I sent her to kinder at 4, she was ready, she would have been totally bored with kinder if I waited another year. Since it was a full day, it was tough the first couple months, but she loved it after that. She is still the youngest, by more than a year from many of the kids held back, but not the shortest any longer now that she is in 2nd grade.
Just follow your gut, you know your own son better than anyone else.

Steph said...

I will have the same problem in a couple of years Zach's birthday is mid-august so he will be four when he starts year-round school starts(which is in July)!
I will definitely be starting him then...I can't imagine him being another year older and in kindergarten but it is also half day (full day would worry me too).
Another thing to think about is how much college he'll be able to get in before he goes on a mission. Some of the guys we knew were able to finish a year pre-mission and I think that helped them out once they returned (less college to finish). So am I helpful? Probably not, just adding another thing to think about ;).

wendy said...

Steph, you bring up a good point about the mission. My nephew is on his mission right now and my sil says she liked that after he graduated he had just a few months to work before going on his mission. On the other hand there is a young man in our ward who is at BYU now and will go on his mission after he finishes up the spring term...I don't know...

I really appreciate hearing all your opinions!

orchard_girl said...

Wendy, our friend Kelsey's son turned 19 shortly after graduating last summer. She said it was great when he was young to start him late for kindergarden, but as he grew older, she wasn't as pleased with her choice. She said the last year and a half were very hard to keep him in school. Just something else to think about.

No Cool Story said...

ITA with Tori, I was doing the exact same thing.

I guess you know your kids best, so you'd know how he'd do.


Mary said...

These responses have been very interesting to me. My mind is still muddled on my own quazi similar issue, so I'm not really any help. But, I do like the idea of giving John a year of college before his mission. I guess I am biased on this since my freshman year of BYU was filled with a bunch of pre-missionary boys doing their one year of college before going on their missions, but I do really think it helps them grow up a little and prepare for their time as a missionary more than they would if they went from mom's house to MTC.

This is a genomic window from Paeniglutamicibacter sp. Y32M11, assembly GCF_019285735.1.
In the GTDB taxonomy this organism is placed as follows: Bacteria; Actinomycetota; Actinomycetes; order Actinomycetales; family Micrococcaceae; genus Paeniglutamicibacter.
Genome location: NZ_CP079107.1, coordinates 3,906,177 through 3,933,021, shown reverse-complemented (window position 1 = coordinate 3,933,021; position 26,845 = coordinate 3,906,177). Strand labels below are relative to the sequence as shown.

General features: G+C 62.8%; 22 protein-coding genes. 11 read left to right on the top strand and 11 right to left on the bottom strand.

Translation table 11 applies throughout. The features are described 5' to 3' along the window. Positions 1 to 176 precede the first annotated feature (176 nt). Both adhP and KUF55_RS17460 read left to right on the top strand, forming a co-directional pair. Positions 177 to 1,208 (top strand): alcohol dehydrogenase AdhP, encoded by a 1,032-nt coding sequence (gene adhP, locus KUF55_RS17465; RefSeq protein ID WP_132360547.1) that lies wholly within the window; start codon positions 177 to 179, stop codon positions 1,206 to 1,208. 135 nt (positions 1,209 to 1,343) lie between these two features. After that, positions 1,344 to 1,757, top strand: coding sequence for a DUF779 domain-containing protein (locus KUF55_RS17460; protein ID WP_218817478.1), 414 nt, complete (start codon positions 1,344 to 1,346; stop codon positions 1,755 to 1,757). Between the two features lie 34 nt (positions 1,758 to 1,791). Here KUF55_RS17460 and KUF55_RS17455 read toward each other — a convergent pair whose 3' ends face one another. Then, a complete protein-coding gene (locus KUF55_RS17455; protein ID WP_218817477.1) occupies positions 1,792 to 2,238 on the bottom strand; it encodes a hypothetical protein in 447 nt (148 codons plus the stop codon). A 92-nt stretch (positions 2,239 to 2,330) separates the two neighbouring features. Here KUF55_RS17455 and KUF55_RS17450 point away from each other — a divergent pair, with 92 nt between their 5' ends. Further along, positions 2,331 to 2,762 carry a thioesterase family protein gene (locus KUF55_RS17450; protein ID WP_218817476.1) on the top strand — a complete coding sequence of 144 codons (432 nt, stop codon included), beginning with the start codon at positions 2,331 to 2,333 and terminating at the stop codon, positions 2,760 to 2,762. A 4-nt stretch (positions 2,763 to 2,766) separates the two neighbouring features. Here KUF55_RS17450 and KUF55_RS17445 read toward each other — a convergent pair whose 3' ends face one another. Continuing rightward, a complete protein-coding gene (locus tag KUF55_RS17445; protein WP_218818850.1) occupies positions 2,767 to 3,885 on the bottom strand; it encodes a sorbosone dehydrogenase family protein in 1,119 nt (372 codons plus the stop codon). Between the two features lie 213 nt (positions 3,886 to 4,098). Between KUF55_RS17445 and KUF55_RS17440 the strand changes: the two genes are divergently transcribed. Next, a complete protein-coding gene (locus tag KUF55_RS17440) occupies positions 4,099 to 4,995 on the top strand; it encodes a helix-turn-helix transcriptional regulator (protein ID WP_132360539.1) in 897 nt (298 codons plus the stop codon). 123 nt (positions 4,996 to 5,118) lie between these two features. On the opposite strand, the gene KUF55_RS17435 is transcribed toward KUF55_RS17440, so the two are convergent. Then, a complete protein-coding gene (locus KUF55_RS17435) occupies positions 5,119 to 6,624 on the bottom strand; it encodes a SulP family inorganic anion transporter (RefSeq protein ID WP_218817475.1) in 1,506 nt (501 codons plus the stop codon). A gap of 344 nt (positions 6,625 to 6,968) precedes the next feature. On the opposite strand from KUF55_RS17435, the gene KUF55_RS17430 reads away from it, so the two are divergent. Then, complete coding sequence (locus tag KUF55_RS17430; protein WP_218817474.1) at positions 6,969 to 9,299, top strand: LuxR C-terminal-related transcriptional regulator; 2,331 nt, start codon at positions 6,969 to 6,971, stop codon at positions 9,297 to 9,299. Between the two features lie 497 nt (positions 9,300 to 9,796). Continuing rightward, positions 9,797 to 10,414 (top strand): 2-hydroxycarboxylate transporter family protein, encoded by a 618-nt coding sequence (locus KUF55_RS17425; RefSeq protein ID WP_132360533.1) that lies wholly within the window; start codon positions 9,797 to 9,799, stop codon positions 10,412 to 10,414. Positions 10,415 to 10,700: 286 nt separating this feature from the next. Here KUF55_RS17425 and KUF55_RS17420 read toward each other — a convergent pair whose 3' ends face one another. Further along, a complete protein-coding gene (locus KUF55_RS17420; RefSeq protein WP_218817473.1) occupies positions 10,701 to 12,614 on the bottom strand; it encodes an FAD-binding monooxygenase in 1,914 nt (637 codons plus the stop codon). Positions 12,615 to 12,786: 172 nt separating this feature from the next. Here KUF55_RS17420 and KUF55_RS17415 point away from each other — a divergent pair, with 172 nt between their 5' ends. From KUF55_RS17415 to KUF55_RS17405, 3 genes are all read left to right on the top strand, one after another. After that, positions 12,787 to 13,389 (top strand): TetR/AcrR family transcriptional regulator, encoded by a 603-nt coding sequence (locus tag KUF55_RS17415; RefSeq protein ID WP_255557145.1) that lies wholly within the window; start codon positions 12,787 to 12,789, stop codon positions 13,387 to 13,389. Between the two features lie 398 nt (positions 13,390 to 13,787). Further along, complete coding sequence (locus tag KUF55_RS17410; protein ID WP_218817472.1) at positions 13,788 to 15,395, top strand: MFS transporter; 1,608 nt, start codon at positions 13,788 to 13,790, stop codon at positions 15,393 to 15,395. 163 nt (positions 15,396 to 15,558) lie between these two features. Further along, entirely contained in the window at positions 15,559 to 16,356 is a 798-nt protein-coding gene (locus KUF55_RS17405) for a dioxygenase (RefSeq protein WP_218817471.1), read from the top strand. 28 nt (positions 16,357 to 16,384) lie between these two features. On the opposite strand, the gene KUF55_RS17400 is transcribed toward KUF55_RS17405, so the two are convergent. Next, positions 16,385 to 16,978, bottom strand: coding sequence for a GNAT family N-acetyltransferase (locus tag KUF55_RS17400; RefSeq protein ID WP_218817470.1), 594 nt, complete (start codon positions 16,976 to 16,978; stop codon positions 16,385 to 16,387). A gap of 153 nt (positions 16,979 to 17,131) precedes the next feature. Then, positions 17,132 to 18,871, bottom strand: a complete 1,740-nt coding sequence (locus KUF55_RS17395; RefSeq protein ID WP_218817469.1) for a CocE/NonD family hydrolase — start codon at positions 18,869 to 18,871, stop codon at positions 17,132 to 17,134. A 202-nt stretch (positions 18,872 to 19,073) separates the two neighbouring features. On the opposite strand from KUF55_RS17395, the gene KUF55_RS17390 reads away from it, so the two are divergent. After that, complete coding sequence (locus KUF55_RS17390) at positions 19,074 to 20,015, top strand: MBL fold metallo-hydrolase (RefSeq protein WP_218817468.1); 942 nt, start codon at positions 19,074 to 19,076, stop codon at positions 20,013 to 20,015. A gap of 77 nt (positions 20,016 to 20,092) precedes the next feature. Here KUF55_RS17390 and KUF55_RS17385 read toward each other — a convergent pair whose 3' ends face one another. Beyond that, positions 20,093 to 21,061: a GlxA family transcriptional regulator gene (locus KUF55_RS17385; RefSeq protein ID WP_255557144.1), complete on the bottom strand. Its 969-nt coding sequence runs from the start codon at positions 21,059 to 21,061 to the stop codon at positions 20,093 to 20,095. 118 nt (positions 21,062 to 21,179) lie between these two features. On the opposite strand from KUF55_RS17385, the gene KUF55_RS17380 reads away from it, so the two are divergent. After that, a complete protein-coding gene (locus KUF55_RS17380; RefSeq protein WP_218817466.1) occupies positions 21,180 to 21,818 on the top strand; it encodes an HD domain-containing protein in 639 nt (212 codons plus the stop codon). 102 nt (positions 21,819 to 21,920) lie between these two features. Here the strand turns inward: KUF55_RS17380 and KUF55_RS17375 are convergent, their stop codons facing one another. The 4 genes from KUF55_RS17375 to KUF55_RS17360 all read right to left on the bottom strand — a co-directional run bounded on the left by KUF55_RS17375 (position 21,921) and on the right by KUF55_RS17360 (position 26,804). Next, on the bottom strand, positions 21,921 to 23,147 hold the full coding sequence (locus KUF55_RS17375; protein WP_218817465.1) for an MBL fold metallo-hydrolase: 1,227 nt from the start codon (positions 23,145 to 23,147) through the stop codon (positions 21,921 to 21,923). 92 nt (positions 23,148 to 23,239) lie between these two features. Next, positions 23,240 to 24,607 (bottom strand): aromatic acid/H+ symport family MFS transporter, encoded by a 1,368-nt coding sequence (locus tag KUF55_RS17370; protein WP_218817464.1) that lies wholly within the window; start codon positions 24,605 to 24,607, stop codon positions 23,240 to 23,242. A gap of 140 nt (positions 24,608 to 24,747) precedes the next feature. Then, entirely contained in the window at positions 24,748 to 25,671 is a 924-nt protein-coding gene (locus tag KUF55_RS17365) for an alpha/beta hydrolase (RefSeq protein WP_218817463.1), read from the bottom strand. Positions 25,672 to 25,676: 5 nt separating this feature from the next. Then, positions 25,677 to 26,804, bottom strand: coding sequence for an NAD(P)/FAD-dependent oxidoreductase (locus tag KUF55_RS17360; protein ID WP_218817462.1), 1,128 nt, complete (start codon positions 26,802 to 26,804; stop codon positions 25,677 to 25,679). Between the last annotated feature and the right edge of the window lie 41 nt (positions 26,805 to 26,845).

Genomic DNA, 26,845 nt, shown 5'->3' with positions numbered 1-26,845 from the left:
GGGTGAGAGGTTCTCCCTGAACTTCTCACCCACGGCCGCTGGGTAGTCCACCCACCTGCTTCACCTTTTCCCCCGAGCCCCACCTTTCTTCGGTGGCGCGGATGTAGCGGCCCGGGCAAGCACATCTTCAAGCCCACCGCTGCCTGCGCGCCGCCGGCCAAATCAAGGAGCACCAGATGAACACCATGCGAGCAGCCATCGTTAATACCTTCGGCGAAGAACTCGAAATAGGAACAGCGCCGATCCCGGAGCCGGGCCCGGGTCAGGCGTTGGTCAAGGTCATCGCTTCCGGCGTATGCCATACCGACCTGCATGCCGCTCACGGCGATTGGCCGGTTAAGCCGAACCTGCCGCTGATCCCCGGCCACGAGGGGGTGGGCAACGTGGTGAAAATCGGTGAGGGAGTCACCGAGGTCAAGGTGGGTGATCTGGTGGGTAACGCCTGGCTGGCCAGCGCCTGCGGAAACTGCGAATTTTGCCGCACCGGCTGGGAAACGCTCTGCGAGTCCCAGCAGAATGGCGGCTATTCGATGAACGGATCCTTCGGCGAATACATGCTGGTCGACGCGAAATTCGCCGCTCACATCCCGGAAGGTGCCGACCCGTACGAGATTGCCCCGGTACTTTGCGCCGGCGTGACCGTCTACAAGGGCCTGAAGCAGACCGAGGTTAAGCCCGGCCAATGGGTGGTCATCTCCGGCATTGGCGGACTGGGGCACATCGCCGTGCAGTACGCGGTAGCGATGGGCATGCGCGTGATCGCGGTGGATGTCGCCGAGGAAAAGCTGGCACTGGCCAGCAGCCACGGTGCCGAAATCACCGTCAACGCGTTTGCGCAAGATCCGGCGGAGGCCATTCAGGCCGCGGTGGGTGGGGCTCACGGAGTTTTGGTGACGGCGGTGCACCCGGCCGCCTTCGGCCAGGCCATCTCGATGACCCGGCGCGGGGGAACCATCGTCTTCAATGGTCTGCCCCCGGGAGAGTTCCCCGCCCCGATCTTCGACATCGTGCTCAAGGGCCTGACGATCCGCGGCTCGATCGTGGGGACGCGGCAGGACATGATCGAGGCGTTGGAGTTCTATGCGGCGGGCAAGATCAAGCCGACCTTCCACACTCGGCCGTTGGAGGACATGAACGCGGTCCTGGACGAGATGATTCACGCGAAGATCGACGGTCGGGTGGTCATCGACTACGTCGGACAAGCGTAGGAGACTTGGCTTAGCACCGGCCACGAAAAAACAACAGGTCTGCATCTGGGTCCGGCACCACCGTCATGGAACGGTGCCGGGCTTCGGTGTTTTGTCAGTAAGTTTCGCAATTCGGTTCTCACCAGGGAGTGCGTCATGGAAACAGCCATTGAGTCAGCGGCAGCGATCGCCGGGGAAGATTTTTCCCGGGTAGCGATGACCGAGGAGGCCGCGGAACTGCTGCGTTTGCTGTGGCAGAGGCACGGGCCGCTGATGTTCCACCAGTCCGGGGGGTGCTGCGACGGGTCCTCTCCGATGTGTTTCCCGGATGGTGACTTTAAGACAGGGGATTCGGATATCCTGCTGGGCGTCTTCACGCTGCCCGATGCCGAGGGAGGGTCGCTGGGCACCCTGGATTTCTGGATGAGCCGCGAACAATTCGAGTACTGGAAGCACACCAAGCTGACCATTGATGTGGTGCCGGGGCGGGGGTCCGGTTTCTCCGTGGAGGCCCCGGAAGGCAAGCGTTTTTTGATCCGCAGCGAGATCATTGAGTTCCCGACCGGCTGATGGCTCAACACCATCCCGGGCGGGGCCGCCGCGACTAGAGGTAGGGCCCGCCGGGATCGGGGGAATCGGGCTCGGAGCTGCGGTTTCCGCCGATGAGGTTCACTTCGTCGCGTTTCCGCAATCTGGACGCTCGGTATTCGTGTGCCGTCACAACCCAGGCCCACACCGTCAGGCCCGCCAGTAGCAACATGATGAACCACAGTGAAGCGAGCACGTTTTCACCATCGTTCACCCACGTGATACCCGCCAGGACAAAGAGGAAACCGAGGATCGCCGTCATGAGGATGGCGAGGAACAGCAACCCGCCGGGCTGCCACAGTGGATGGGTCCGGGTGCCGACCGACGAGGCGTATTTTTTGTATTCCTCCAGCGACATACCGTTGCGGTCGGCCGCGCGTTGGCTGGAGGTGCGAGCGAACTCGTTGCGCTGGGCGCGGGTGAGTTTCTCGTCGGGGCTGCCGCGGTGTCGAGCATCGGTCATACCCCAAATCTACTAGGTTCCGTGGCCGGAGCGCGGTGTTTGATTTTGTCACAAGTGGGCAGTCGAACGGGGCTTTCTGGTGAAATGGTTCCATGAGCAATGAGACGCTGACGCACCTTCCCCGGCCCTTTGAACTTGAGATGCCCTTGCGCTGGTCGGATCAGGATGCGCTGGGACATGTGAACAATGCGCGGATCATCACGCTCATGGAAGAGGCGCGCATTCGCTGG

But, like the others said, you know John best and know if he's ready for school or not. Another year together before he goes to school would be fun for you guys, but he would probably also love kindergarten too, so that's hard!

(sorry, longest comment ever)

semper gumby wifey said...

Hi Wendy- I found your blog through your moment of fame at spousebuzz! (and I'm so jealous that you're stationed in Hawaii!)

Because you seem open to opinion, I'll throw in my two cents. I don't have kids of my own, but I am a teacher.

I taught first grade and have been in and out of kindergarten classrooms since I was in college. You obviously know your son better than anyone, and know what his cognitive skills are. But I have witnessed how that extra year is really beneficial to a lot of children (especially boys!) There are many younger ones that get through kindergarten just fine, but there are others who struggle because of the age difference/maturity/cognitive ability. My first grade students who were younger than the others did struggle a little more, but that could be a result of outside factors too, not necessarily age.

You have a hard decision, but your son will do just fine with either route. Just consider a few things before he starts: does he know all of his letters? (and recognize them out of context by sight) Does he know his letter sounds? How high can he count? Can he create/recognize/extend patterns? Can he write his first and last name? Can he write most of his letters? Does he know his shapes and colors? Does he socialize well with kids his own age? Can he make it through a 7 hour day? If you think he can handle most of these, then he's well prepared to start (just based on what most kindergarten teachers start the year off with) You always have the option, as someone else mentioned, of keeping him in another year if it doesn't seem to be working out. But then you may deal with the guilt of holding your child back. (although kindergarten, in my opinion, is a good time to do that if you and the teacher don't see the growth that is expected)

Sorry to make this so long, especially from a complete stranger!

wendy said...

semper gumby wifey - thanks for taking the time to write up your thoughts. I really appreciate a teacher's view. I am not a teacher, but I have spent a lot of time in my girls classes and one thing that I've noticed is that the kids that seem to have a hard time focusing are often the younger little guys.

Mary - I was thinking of you and Randy at BYU.

and Heather - That is an important consideration, too. Yikes! So many things to consider!

One thing I didn't mention is that Hawaii schools are notoriously laid back, so his first year of school, whenever he goes, won't be all high pressure or anything.